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Procurement in a nutshell – healthcare services contracts

From 18 April 2016, the Clinical Commissioning Groups' and NHS England's temporary exemption from the Public Contracts Regulations 2015 (PCR 2015), when procuring healthcare services, ceased to apply.

Subject to only a few exceptions, NHS Commissioners now have a statutory duty to advertise healthcare services contracts.

On 21 October 2016, the Department of Health published a guidance note summarising the PCR 2015 requirements for NHS Commissioners and those supporting them with their procurement of healthcare services.

This week’s update highlights the key elements of the regime of which Commissioners need to be aware.

Light touch regime – new threshold

Health, social and other specific services are subject to a “light touch regime” under the PCR 2015 where the value of the contract is more than €750,000 (£589,148). The minimum requirements of the light touch regime are:

  • publication of a contract notice or a prior information notice (PIN) in the Official Journal of the European Union, where there is an intention to award a public contract with a lifetime value meeting the threshold limit; and
  • the use of an award procedure complying with the principles of transparency and equal treatment set out in regulation 76(4) of the PCR 2015.

Retention of flexibility

The light touch regime affords Commissioners the flexibility of designing their own procurement procedure when awarding a contract, providing that the transparency and equal treatment principles are adhered to.

Negotiated procedure without prior publication

Commissioners also retain the ability to use the negotiated procedure without prior publication, where this can be justified in accordance with regulation 32. This applies where:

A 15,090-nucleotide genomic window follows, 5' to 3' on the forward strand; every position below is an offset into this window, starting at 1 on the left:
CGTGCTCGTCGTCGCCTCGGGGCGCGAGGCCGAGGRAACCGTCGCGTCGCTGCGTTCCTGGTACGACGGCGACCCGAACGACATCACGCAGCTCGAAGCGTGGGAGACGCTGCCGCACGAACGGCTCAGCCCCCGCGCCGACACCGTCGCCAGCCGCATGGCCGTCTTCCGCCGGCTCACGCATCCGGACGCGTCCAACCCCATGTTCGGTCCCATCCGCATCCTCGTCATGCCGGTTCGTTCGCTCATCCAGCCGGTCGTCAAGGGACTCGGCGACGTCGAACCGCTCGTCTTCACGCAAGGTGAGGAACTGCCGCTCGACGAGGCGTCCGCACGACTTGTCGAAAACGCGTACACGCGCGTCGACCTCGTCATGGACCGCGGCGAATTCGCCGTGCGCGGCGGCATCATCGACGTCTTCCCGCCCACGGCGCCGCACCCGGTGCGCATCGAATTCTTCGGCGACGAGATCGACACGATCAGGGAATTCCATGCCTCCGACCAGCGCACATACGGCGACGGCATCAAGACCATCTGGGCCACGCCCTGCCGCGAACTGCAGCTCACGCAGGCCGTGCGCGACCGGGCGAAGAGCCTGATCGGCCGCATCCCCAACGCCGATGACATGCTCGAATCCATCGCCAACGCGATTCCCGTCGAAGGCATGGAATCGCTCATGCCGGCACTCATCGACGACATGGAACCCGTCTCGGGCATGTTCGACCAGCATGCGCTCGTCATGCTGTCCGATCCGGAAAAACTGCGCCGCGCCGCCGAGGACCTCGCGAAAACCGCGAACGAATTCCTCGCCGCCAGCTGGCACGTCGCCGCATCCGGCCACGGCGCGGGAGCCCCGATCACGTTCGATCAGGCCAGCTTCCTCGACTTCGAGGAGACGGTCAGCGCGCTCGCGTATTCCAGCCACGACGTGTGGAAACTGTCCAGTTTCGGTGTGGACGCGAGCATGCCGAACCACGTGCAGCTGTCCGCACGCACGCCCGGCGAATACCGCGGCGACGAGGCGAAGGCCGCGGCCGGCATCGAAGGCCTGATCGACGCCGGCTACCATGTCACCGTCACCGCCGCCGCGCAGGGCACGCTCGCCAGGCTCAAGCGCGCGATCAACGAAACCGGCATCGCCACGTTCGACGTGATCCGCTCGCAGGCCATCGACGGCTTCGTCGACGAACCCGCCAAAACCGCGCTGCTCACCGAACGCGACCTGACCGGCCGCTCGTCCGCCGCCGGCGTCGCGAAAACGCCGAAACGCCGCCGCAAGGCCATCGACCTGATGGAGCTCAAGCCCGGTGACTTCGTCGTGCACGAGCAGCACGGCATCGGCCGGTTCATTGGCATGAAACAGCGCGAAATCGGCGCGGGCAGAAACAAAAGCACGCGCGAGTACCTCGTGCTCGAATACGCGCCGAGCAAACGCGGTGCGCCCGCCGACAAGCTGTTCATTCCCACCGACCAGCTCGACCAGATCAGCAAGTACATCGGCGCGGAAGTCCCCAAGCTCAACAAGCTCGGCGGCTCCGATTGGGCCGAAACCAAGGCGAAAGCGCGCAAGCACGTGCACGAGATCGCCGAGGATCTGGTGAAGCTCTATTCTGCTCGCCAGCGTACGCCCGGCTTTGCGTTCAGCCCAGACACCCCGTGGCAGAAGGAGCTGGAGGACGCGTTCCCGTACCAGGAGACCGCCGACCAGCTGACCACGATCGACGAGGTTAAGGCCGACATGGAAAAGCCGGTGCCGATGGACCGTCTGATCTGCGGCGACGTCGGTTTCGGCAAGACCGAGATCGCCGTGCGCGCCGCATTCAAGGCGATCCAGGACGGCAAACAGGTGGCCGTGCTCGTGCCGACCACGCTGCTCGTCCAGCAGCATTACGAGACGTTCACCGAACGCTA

• no tenders, no suitable tenders, no requests to participate or no requests to participate in response to an open procedure or a restricted procedure have been received, provided that the initial conditions of the contract are not substantially altered; or
  • where, for the following reasons, the services can be supplied only by a particular provider:
    • competition is absent for technical reasons, or;
    • the protection of exclusive rights, including intellectual property rights; and
    • in both circumstances above, where no reasonable alternative or substitute exists and the absence of competition is not the result of an artificial narrowing down of the parameters of the procurement.

Additional requirements of the PCR 2015

NHS Commissioners will of course also need to have regard to the following requirements of the PCR 2015:

  • publication of standstill award notices;
  • retaining documentation of decisions and procurement reports to ensure clear audit trails; and
  • identifying and remedying any conflicts of interest.

While many Commissioners may have been fulfilling these requirements to varying degrees, it is important that there is now full compliance as they now have full applicability to healthcare services contracts, on a statutory legal footing.

Why is this important?

NHS Commissioners now need to comply with two key sets of regulations – the PCR 2015 and the National Health Service (Procurement, Patient Choice and Competition) (No2) Regulations 2013 (PPCCR).

The PPCCR provisions are designed to achieve the overall objective of securing the needs of patients and improving the quality and efficiency of services. The provisions of the PCR 2015 and the PPCCR are broadly consistent with each other and share some common features.

One potential area at conflict is that the PPCCR allow a direct award where the Commissioner is content that there is only one capable provider, which is not the same test as PCR regulation 32.

Compliance with one set of regulations does not guarantee compliance with the other, particularly in the case of exemptions from the regimes and in law, because the PCR 2015 is derived from an EU Directive, that must take precedence.

However, compliance with both sets of regulations is vital to ward off costly and undesirable legal challenges.

How can I find out more?

If you have any queries on the issues raised or on any aspect of procurement, please contact us via our procurement hotline on 0191 204 4464.

Please note that this briefing is designed to be informative, not advisory and represents our understanding of English law and practice as at the date indicated. We would always recommend that you should seek specific guidance on any particular legal issue.

This page may contain links that direct you to third party websites. We have no control over and are not responsible for the content, use by you or availability of those third party websites, for any products or services you buy through those sites or for the treatment of any personal information you provide to the third party.

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